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First steps
The telephone was discovered almost by accident. What people thought they were looking for was a way to make the telegraph work faster and more profitably - by sending distinct musical notes or tones simultaneously along the wires with a separate message sent on each frequency.

But they soon realised it could also include the human voice - a speaking telegraph. And if you could talk down a wire, wouldn't that be an entirely new and better way of communicating?

The individual parts of the telephone were discovered and developed by different people at different times.

Someone needed to take all those connections and draw them together into one working instrument. In the end that someone was Alexander Graham Bell - but he only just won the race.
Developing the telephone
Owning a telephone was all very well - but not much use without someone to call . It was one of many 'chicken and egg' situations in the history of telecommunications - which comes first, the network or service? The application or the need?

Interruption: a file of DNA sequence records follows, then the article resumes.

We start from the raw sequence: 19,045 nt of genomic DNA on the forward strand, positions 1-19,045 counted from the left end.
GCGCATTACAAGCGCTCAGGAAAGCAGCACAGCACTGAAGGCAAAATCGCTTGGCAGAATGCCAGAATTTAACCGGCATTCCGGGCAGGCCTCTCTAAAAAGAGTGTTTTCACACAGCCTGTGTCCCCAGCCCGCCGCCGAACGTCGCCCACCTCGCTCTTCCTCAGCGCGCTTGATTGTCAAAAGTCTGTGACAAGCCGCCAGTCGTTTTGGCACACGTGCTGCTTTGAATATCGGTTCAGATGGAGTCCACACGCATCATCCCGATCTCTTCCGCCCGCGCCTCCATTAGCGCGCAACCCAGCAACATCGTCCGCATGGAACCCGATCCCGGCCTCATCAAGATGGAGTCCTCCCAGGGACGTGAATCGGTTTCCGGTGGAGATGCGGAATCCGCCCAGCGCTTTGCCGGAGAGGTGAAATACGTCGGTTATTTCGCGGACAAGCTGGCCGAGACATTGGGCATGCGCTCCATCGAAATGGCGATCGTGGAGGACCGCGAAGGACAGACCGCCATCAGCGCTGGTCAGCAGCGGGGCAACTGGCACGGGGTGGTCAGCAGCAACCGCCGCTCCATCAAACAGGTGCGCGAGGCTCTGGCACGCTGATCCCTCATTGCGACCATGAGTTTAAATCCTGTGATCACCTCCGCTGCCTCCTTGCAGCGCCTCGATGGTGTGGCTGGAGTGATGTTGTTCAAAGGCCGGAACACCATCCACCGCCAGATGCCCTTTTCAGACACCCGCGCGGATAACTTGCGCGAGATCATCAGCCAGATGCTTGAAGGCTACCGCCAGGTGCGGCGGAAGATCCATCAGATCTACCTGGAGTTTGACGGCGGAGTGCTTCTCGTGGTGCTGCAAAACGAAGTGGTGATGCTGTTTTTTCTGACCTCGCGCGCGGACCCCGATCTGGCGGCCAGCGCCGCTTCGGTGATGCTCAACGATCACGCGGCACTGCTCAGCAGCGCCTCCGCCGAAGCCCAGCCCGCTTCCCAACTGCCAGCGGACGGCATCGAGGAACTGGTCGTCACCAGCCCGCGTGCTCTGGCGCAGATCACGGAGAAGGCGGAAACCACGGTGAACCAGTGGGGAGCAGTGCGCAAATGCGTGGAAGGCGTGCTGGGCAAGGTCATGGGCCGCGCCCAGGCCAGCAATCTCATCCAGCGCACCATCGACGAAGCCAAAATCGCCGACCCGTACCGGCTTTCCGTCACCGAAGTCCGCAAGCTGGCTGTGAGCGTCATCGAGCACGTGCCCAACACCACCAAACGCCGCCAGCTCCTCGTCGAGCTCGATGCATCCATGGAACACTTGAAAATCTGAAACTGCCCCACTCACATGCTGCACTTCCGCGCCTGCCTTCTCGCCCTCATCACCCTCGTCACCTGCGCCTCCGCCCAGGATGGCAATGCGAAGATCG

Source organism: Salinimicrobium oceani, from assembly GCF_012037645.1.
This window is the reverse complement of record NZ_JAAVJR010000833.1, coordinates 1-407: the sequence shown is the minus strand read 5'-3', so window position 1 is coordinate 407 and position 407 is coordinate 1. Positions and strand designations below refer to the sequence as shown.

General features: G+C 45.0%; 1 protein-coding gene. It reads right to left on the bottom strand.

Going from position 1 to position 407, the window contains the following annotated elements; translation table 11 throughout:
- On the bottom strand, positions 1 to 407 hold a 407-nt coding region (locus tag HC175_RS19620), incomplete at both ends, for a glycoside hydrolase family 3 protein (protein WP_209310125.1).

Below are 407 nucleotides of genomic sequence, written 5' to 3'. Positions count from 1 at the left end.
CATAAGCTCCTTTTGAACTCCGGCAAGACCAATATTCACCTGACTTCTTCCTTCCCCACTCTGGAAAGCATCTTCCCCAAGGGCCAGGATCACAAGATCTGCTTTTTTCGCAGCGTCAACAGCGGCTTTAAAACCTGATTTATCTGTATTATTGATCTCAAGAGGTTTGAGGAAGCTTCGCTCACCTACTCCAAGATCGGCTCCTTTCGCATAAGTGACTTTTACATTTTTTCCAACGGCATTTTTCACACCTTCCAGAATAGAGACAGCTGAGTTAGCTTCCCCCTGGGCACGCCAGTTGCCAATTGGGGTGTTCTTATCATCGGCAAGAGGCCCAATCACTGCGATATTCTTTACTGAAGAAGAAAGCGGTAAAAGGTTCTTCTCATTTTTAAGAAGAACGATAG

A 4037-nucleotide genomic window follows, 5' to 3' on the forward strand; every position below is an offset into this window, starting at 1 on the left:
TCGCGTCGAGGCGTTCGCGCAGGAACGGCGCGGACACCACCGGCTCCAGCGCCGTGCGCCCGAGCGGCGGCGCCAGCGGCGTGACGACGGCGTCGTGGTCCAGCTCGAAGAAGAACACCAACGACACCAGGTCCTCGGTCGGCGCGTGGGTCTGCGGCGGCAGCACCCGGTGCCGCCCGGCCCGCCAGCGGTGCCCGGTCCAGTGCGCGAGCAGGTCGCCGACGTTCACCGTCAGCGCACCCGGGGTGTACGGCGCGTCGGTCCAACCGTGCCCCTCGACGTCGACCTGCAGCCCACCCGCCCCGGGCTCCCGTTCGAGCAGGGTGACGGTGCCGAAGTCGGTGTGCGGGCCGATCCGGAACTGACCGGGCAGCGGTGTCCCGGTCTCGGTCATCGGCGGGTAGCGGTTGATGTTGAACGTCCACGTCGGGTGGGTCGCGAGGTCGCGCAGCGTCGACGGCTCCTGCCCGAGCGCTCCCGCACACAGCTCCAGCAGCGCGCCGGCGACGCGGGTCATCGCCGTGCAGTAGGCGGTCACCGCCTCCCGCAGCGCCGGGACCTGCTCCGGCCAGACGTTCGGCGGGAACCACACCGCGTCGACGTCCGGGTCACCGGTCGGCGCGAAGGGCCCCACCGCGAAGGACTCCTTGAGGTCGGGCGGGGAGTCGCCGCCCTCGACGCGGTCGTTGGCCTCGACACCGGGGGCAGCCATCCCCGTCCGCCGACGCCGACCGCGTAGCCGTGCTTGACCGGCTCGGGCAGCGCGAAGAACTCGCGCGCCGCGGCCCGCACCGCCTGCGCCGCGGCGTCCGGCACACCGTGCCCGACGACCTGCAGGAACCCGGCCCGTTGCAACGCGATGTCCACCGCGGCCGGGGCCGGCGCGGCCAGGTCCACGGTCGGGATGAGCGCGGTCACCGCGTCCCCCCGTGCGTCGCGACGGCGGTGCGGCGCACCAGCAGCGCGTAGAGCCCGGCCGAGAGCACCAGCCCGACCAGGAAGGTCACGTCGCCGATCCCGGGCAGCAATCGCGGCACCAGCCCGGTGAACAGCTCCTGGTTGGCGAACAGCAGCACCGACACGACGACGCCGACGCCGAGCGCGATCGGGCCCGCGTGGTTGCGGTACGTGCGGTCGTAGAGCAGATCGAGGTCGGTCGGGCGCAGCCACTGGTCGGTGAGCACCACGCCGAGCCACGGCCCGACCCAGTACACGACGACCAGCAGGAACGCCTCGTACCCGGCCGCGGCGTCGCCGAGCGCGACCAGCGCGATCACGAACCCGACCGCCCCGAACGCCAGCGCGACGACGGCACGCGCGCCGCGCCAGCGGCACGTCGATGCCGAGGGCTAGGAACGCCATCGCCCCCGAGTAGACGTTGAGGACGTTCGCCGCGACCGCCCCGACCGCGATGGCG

Without selling telephones, you have no users. But without a group of users, other people have no reason to buy a telephone. Breaking through this barrier involved some hard selling - and some tough business battles.
From local to national networks
The first telephone networks were tiny, connecting a handful of users in closely located buildings, with a small switchboard in between.

But it didn't take long for those networks to grow from tens of people to hundreds, then thousands.

At the same time, the local networks began to be connected together as trunk lines were set up - long distance wires connecting the towns and cities all over Britain.
International networks
As we stand at the beginning of the 21st century, there are four main trends that are shaping the world of telecommunications, media and entertainment.
Those trends are digitalisation, convergence, fragmenting audiences and the growth of the internet.
fun and games

Can you beat our games? Explode equipment to see what's inside, hear the changing sounds of telecommunications, see how telecommunications designs have changed over time or send an e-postacard.

what's on

The UK's first permanent gallery dedicated to the history of information and communication technologies opens in the new Information Age gallery at London’s Science Museum.

audio history

Take a trip down memory lane with extracts of the interviews which have been recorded as part of the Connected Earth oral history programme.

featured story

100 years of automatic switching!
In 1912 the GPO installed Britain's first automatic telephone exchange in Epsom.

Discover the early days of the telephone...